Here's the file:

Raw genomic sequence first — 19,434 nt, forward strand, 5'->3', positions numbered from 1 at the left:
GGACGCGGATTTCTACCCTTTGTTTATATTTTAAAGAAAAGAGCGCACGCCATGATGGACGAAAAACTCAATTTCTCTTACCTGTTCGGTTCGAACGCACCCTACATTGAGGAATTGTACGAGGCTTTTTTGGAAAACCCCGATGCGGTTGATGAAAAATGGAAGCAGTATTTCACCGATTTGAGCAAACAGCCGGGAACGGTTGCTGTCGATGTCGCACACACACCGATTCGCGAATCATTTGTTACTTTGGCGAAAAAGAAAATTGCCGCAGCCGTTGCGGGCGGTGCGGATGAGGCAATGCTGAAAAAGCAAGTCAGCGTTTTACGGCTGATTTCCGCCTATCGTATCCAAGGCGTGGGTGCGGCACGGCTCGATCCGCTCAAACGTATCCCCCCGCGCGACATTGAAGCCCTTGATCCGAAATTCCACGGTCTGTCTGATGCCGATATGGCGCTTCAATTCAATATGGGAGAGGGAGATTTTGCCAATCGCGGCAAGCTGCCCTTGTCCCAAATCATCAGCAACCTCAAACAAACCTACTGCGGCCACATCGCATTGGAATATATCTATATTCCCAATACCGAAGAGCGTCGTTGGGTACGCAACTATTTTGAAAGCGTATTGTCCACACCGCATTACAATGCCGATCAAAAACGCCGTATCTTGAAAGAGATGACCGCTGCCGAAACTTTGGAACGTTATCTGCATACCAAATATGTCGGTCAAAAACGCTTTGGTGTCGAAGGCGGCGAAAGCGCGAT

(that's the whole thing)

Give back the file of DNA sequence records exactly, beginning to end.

Raw genomic sequence first — 19,434 nt, forward strand, 5'->3', positions numbered from 1 at the left:
GGACGCGGATTTCTACCCTTTGTTTATATTTTAAAGAAAAGAGCGCACGCCATGATGGACGAAAAACTCAATTTCTCTTACCTGTTCGGTTCGAACGCACCCTACATTGAGGAATTGTACGAGGCTTTTTTGGAAAACCCCGATGCGGTTGATGAAAAATGGAAGCAGTATTTCACCGATTTGAGCAAACAGCCGGGAACGGTTGCTGTCGATGTCGCACACACACCGATTCGCGAATCATTTGTTACTTTGGCGAAAAAGAAAATTGCCGCAGCCGTTGCGGGCGGTGCGGATGAGGCAATGCTGAAAAAGCAAGTCAGCGTTTTACGGCTGATTTCCGCCTATCGTATCCAAGGCGTGGGTGCGGCACGGCTCGATCCGCTCAAACGTATCCCCCCGCGCGACATTGAAGCCCTTGATCCGAAATTCCACGGTCTGTCTGATGCCGATATGGCGCTTCAATTCAATATGGGAGAGGGAGATTTTGCCAATCGCGGCAAGCTGCCCTTGTCCCAAATCATCAGCAACCTCAAACAAACCTACTGCGGCCACATCGCATTGGAATATATCTATATTCCCAATACCGAAGAGCGTCGTTGGGTACGCAACTATTTTGAAAGCGTATTGTCCACACCGCATTACAATGCCGATCAAAAACGCCGTATCTTGAAAGAGATGACCGCTGCCGAAACTTTGGAACGTTATCTGCATACCAAATATGTCGGTCAAAAACGCTTTGGTGTCGAAGGCGGCGAAAGCGCGAT